Personal Care Detox Challenge – Day 1
Soap seems like such a simple, harmless thing. And yet, we’ve managed to overcomplicate it to the point where much of the soap we buy isn’t simple or harmless anymore. Since soap is the basis for so many of the things we clean in our home, let’s dig in to the topic of clean soap.
Something to learn:
Do you know the difference between soap and detergent? We often use the words interchangeably, but chemically they’re very different. Soap has been around for thousands of years. In its early form, soap was made from combining animal fat and lye, an extremely alkaline solution extracted from wood ashes. The lye triggers a reaction that turns the fat into soap. In more modern times, soap is still made from some sort of oil or fat mixed with some sort of caustic soda, like lye. Today, it’s common to see plant oils on the ingredient lists of natural soaps – things like coconut, palm, or other oils in place of animal fats. This is how you spot a good, natural soap (and don’t forget, it’s best if the ingredients are organically and sustainably sourced!). But soap can also be made from petroleum-based oil. While petroleum has been used in skin care for a long time (think petroleum jelly and mineral oil), there is quite a lot of speculation about contamination in these products as well as questions about their effectiveness in doing anything good for your skin. Bottom line: stick to soap that has natural oils and stay away from unidentified “fragrance”!
Detergents are typically synthetic, human-made cleaning agents. Usually the active ingredients are surfactants – chemicals that reduce the surface tension of water, making it spread better, and bind to dirt and water molecules making them easier to wipe away. They commonly also contain foaming agents, alcohol, and fragrances. Detergents are not always the enemy. They often perform better than soaps do, especially in hard water (water with a high mineral content). Detergents CAN be made out of safe, plant-derived chemicals. All too often, they’re made from the cheaper alternative – petroleum-based chemicals. Again, it comes down to reading the labels.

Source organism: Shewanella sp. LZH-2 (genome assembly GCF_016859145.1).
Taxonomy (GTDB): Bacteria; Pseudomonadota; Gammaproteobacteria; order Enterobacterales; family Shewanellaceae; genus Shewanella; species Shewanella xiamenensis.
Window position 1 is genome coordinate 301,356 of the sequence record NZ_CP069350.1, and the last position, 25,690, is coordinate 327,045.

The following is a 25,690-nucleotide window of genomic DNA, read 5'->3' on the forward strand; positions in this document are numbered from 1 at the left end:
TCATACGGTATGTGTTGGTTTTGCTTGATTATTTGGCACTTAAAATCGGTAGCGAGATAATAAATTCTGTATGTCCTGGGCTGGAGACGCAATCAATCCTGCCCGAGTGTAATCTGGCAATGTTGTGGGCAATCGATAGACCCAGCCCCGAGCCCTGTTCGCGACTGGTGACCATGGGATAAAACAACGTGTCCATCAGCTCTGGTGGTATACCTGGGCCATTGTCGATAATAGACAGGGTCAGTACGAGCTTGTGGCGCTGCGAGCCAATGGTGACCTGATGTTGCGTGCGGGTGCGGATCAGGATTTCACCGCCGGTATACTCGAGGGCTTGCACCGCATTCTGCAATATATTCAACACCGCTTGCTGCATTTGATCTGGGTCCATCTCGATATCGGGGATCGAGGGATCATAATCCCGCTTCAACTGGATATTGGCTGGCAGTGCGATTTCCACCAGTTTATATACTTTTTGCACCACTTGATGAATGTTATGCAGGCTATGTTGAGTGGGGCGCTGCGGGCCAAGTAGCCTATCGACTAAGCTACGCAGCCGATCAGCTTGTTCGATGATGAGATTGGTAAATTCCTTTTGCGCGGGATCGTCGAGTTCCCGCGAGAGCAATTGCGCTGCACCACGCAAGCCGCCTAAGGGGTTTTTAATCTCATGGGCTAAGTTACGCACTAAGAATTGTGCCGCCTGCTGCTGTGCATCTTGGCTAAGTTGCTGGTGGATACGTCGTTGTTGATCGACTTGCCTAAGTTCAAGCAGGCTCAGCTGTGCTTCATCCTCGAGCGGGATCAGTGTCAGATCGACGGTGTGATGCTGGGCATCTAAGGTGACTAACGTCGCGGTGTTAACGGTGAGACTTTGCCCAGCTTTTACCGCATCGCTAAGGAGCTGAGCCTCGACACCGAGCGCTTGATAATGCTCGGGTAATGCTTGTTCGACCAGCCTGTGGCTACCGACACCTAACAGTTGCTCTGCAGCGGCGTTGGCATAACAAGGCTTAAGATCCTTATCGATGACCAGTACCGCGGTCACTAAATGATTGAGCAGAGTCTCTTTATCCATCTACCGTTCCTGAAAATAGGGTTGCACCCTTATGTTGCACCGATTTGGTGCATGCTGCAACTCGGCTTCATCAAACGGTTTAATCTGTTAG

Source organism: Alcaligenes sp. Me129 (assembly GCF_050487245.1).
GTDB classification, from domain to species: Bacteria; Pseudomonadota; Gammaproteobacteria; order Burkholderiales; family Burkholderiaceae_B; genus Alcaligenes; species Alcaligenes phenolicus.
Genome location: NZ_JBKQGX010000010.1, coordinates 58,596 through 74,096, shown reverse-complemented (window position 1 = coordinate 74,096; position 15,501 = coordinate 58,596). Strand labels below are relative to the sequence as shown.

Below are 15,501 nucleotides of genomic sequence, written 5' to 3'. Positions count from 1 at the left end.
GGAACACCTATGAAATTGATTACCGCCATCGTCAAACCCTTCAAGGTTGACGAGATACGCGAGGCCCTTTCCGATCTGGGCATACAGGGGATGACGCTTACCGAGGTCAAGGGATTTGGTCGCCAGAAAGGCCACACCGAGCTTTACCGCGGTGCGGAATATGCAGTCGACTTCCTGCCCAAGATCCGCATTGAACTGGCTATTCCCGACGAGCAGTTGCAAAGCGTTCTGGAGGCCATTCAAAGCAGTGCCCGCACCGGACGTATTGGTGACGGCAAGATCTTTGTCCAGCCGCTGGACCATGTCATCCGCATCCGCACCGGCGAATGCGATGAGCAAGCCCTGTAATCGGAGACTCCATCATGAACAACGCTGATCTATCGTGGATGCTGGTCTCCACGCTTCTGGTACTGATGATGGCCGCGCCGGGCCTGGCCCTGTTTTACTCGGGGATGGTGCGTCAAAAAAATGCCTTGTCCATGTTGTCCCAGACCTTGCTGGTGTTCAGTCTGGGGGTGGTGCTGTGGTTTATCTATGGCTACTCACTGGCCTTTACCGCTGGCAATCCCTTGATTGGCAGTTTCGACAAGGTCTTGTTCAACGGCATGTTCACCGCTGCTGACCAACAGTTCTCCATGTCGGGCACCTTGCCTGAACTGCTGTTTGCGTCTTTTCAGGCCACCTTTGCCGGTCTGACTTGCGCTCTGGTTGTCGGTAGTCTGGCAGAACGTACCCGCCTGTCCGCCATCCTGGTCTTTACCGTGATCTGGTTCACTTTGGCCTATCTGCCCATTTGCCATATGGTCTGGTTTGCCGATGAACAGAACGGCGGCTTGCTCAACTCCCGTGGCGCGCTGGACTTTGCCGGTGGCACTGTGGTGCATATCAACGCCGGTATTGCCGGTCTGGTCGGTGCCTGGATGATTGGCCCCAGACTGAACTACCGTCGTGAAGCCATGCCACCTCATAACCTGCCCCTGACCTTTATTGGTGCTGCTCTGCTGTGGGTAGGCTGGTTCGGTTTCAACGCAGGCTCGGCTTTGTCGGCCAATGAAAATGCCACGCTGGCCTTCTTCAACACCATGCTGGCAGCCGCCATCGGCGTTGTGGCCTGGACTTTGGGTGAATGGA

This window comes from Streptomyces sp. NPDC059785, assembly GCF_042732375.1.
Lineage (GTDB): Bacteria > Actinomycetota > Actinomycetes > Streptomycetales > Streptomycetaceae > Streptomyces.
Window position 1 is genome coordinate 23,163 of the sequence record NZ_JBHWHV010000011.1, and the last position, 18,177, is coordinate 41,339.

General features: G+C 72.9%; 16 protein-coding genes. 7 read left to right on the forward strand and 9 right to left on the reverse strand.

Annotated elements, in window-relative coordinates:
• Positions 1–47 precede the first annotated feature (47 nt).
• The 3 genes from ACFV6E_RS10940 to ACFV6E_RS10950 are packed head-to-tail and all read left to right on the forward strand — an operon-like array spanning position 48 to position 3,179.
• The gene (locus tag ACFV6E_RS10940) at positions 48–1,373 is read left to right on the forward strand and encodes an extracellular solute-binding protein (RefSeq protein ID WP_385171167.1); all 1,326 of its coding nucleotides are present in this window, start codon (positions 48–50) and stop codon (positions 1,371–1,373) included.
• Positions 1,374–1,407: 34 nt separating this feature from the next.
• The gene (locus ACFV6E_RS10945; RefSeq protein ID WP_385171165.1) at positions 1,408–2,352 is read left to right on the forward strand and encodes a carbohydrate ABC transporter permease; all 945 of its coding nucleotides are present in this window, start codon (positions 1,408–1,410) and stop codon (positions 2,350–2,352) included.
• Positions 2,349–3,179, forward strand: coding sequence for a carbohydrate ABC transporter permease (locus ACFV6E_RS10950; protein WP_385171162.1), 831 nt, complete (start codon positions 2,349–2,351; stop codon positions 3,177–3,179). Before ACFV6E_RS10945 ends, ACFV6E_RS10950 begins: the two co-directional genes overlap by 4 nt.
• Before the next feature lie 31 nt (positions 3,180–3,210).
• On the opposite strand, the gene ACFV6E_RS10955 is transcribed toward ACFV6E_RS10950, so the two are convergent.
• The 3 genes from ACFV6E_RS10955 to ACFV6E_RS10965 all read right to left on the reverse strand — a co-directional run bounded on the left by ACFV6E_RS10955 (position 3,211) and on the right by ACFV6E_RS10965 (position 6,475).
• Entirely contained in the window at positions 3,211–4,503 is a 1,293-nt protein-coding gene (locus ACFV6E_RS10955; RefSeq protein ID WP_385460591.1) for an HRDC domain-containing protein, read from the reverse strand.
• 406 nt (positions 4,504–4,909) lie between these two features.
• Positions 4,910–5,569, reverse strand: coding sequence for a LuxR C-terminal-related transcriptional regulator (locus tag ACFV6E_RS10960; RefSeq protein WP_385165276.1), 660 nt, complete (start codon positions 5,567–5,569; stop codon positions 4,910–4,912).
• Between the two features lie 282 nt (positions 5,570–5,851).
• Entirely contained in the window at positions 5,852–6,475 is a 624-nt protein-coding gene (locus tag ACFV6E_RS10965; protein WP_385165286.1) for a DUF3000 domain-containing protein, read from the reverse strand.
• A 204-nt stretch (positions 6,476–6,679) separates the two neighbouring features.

Let’s get started!
There are MANY forms of soap or detergent in our homes – we use them for laundry, dishes, dishwashers, and hand soap to name a few. In order to keep our evaluation manageable, let’s break it down into just a couple of products today:
- The product you keep by the sink to wash your hands
- The product you keep in the shower to wash your body
- The products you use to clean your dishes, either by hand or in the dishwasher
Here are some chemicals to look for and ditch:
Phosphates. This one can be a bit confusing, because in nature, phosphates come from a naturally occurring mineral (phosphorus) that we and other organisms need to stay healthy. But like so many other things, people have created synthetic phosphates that aren’t good for people or nature. If they’re being put into your detergent, they’re usually the synthetic, bad ones. You may see “phosphates” or something hard to pronounce, like “orthophosphates” or “tripolyphosphates”. These are especially harmful to aquatic ecosystems where they can cause algae blooms that suck up all the ecosystem’s oxygen and kill fish.
Triclosan. This is a known endocrine disruptor (mimics or disrupts hormones), expected to be toxic or harmful to organ systems, has immune or allergenic effects, is a known environmental toxin, it is a skin and eye irritant, and it is known to be persistent (it stays in organisms’ tissues a very long time) and bioaccumulative (it can be passed up the food chain from one organism eating another, like big fish eating small fish and then people eating the big fish).
Fragrance. This is a very broad and very tricky category, because “fragrance” is such a widely used term. Usually this means synthetic fragrance with a wide range of health concerns. These include immune toxicity or allergies, respiratory irritation and toxicity, and wildlife/environmental toxicity.
Sodium Lauryl Sulfate, or Sodium Laureth Sulfate (SLS or SLES). These are known irritants to skin, eyes, or lungs and are expected to be toxic or harmful to other organ systems.
Methylisothiazolinone. This is a preservative that’s a known allergen, a known environmental toxin, a suspected neurotoxin, and is banned or highly restricted in Canada, Europe, and Japan.
Cocamide DEA. This is a chemically modified form of coconut oil used as a foaming agent. It is suspected to be a carcinogen and there’s strong evidence that it’s a skin irritant. It’s also expected to be toxic or harmful to organ systems